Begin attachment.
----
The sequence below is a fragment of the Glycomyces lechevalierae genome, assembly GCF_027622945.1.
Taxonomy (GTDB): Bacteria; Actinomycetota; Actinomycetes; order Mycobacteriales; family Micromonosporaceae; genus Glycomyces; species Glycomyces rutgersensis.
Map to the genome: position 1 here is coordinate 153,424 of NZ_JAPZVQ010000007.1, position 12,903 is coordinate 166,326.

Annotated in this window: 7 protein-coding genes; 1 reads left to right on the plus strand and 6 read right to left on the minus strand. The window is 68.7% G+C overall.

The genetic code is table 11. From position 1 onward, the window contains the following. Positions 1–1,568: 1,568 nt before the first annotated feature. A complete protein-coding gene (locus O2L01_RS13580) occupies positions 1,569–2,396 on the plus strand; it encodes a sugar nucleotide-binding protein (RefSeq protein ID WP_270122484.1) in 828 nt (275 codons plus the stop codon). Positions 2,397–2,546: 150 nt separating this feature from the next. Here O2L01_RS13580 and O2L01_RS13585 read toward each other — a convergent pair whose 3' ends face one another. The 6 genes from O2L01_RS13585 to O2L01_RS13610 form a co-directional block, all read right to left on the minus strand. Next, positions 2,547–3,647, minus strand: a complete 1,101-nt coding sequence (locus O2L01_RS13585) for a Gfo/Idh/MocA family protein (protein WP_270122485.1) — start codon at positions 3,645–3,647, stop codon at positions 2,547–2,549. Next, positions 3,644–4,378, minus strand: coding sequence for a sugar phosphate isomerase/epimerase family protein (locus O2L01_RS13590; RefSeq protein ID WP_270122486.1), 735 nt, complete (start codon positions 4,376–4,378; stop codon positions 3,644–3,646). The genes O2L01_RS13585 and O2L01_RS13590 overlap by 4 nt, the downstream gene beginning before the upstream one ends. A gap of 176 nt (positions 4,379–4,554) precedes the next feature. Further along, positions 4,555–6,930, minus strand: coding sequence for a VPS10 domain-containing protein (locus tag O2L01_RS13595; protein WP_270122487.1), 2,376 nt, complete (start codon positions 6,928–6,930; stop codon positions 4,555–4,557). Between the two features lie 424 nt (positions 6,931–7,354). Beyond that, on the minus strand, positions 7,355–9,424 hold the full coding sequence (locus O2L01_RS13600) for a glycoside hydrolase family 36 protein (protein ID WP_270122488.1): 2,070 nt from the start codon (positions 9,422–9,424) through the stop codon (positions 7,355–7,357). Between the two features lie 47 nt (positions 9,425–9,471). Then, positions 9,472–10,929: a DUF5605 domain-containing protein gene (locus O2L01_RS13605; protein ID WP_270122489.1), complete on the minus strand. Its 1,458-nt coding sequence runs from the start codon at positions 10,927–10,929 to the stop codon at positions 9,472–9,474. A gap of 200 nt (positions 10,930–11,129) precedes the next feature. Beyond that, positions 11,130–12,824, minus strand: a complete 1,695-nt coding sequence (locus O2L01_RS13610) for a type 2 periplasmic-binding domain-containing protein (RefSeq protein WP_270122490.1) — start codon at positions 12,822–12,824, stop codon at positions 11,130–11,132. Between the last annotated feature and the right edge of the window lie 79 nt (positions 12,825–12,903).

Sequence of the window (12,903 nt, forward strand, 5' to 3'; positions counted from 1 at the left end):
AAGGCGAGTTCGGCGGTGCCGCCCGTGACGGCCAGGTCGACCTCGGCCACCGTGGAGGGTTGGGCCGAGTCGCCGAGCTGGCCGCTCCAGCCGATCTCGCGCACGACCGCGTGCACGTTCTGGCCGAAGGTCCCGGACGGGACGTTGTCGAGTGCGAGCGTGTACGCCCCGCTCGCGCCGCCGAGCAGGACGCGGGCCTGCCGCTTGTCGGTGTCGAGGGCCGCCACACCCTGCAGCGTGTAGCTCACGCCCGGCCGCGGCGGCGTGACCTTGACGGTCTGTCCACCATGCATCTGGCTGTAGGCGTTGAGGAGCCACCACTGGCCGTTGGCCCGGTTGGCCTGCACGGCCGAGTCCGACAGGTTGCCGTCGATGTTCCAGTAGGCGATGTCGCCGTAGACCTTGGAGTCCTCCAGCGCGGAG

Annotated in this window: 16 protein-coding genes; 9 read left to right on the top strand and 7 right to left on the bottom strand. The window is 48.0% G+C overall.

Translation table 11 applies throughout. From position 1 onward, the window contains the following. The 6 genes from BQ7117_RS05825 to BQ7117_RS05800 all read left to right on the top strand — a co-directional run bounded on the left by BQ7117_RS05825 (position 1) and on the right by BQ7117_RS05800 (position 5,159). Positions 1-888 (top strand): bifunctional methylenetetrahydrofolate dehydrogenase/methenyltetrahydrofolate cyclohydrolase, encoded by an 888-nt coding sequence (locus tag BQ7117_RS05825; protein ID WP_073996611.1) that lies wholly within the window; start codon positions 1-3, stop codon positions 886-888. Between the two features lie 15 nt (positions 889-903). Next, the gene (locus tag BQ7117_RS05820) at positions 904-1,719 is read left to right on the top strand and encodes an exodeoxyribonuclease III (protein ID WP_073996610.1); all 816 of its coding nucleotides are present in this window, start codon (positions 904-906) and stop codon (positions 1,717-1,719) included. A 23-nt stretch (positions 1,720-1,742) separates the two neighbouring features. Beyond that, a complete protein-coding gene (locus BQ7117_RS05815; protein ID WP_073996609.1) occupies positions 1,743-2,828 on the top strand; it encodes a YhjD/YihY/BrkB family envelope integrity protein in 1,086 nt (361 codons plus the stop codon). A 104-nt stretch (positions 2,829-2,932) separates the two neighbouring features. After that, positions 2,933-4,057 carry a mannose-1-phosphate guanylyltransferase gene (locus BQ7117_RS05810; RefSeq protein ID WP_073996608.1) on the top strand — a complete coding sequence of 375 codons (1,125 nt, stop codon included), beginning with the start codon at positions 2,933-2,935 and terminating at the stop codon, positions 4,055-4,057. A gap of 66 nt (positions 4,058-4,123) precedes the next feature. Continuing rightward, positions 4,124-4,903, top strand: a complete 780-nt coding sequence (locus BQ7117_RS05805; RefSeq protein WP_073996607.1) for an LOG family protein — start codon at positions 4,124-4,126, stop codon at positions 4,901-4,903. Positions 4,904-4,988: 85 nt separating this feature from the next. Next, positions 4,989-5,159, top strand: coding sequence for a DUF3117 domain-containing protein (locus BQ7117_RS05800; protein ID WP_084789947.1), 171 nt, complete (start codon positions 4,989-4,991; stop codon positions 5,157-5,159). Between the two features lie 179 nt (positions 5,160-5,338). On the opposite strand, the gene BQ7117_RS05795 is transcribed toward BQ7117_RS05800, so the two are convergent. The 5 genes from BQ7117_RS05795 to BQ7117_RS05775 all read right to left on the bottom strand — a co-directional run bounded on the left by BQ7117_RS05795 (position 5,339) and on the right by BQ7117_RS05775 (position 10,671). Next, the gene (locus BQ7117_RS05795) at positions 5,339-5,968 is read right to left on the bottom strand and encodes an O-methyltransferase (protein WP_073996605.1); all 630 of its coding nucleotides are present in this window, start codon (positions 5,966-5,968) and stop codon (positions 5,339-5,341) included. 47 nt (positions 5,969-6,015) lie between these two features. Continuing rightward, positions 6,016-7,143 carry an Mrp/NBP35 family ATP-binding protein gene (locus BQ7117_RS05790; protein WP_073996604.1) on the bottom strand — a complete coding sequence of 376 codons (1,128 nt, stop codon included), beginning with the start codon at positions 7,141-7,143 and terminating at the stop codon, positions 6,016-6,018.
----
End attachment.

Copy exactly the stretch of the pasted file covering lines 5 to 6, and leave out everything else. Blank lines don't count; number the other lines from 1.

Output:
The genetic code is table 11. From position 1 onward, the window contains the following. Positions 1–1,568: 1,568 nt before the first annotated feature. A complete protein-coding gene (locus O2L01_RS13580) occupies positions 1,569–2,396 on the plus strand; it encodes a sugar nucleotide-binding protein (RefSeq protein ID WP_270122484.1) in 828 nt (275 codons plus the stop codon). Positions 2,397–2,546: 150 nt separating this feature from the next. Here O2L01_RS13580 and O2L01_RS13585 read toward each other — a convergent pair whose 3' ends face one another. The 6 genes from O2L01_RS13585 to O2L01_RS13610 form a co-directional block, all read right to left on the minus strand. Next, positions 2,547–3,647, minus strand: a complete 1,101-nt coding sequence (locus O2L01_RS13585) for a Gfo/Idh/MocA family protein (protein WP_270122485.1) — start codon at positions 3,645–3,647, stop codon at positions 2,547–2,549. Next, positions 3,644–4,378, minus strand: coding sequence for a sugar phosphate isomerase/epimerase family protein (locus O2L01_RS13590; RefSeq protein ID WP_270122486.1), 735 nt, complete (start codon positions 4,376–4,378; stop codon positions 3,644–3,646). The genes O2L01_RS13585 and O2L01_RS13590 overlap by 4 nt, the downstream gene beginning before the upstream one ends. A gap of 176 nt (positions 4,379–4,554) precedes the next feature. Further along, positions 4,555–6,930, minus strand: coding sequence for a VPS10 domain-containing protein (locus tag O2L01_RS13595; protein WP_270122487.1), 2,376 nt, complete (start codon positions 6,928–6,930; stop codon positions 4,555–4,557). Between the two features lie 424 nt (positions 6,931–7,354). Beyond that, on the minus strand, positions 7,355–9,424 hold the full coding sequence (locus O2L01_RS13600) for a glycoside hydrolase family 36 protein (protein ID WP_270122488.1): 2,070 nt from the start codon (positions 9,422–9,424) through the stop codon (positions 7,355–7,357). Between the two features lie 47 nt (positions 9,425–9,471). Then, positions 9,472–10,929: a DUF5605 domain-containing protein gene (locus O2L01_RS13605; protein ID WP_270122489.1), complete on the minus strand. Its 1,458-nt coding sequence runs from the start codon at positions 10,927–10,929 to the stop codon at positions 9,472–9,474. A gap of 200 nt (positions 10,930–11,129) precedes the next feature. Beyond that, positions 11,130–12,824, minus strand: a complete 1,695-nt coding sequence (locus O2L01_RS13610) for a type 2 periplasmic-binding domain-containing protein (RefSeq protein WP_270122490.1) — start codon at positions 12,822–12,824, stop codon at positions 11,130–11,132. Between the last annotated feature and the right edge of the window lie 79 nt (positions 12,825–12,903).

Sequence of the window (12,903 nt, forward strand, 5' to 3'; positions counted from 1 at the left end):